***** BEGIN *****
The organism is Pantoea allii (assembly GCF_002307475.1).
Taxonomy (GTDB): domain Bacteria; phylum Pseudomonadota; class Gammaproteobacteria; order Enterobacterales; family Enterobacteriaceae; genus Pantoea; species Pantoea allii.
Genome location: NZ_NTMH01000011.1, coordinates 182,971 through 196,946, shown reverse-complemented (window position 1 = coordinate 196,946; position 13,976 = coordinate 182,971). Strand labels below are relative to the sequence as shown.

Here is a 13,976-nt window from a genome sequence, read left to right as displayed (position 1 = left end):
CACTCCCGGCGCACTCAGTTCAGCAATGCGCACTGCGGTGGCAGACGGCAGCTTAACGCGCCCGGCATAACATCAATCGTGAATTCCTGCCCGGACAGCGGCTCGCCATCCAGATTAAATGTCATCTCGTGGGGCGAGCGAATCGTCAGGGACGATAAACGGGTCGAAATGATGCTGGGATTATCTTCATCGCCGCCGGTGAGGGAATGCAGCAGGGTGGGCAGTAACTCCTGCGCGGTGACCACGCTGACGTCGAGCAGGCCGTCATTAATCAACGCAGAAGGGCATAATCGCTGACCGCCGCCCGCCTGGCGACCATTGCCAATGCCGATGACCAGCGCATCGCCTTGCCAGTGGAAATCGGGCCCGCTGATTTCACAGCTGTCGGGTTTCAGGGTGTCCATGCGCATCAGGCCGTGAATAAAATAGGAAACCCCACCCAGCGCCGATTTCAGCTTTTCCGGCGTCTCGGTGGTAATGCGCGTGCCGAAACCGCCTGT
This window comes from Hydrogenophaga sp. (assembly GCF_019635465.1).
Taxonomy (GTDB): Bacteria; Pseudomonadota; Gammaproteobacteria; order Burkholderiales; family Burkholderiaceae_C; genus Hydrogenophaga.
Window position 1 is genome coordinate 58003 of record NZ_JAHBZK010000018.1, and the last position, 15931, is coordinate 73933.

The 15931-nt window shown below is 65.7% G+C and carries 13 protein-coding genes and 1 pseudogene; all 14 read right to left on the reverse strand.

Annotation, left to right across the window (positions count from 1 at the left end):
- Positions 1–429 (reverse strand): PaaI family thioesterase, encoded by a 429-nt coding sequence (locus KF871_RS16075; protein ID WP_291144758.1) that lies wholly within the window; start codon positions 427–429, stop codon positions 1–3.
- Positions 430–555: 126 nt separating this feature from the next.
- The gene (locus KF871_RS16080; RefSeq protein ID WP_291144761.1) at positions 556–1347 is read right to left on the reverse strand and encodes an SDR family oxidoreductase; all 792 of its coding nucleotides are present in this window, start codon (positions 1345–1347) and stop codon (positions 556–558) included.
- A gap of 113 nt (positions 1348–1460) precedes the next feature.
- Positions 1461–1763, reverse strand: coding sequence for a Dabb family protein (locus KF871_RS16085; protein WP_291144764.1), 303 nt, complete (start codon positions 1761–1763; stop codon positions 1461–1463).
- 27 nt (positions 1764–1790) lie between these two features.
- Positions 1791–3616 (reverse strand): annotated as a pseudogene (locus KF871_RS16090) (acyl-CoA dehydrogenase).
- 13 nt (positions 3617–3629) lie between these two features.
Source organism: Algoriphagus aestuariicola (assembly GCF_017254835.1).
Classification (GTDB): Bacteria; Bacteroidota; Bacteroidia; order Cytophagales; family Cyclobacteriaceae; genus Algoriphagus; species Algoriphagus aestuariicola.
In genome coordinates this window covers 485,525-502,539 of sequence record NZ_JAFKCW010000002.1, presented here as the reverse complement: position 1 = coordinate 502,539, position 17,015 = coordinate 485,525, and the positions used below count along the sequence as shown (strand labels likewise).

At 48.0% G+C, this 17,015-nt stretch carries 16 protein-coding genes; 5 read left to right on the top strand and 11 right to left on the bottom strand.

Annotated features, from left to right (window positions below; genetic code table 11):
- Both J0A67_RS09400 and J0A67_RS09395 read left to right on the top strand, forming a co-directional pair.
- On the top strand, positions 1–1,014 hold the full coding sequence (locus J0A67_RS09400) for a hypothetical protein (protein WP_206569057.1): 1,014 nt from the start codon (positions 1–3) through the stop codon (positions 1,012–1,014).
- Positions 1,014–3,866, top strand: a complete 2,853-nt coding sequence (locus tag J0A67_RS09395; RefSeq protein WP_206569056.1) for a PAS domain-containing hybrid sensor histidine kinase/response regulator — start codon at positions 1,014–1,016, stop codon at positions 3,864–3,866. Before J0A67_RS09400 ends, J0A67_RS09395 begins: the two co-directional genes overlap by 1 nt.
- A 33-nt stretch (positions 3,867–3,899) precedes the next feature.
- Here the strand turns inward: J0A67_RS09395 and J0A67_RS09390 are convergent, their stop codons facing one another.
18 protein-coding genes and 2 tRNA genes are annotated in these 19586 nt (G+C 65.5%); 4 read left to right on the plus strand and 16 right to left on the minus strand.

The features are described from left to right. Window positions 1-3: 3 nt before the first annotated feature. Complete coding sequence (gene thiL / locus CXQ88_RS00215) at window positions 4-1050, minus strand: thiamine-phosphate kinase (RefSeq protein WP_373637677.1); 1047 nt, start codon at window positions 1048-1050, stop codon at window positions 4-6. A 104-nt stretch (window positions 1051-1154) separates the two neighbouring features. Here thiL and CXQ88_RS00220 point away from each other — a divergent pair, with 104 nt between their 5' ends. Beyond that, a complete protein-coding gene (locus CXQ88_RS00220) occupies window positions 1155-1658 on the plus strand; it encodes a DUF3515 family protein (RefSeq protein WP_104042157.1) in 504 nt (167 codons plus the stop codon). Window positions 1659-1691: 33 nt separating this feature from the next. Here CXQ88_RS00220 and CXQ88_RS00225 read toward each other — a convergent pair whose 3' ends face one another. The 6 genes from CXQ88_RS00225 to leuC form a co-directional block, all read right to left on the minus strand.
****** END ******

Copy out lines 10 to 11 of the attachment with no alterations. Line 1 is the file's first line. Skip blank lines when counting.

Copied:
Annotation, left to right across the window (positions count from 1 at the left end):
- Positions 1–429 (reverse strand): PaaI family thioesterase, encoded by a 429-nt coding sequence (locus KF871_RS16075; protein ID WP_291144758.1) that lies wholly within the window; start codon positions 427–429, stop codon positions 1–3.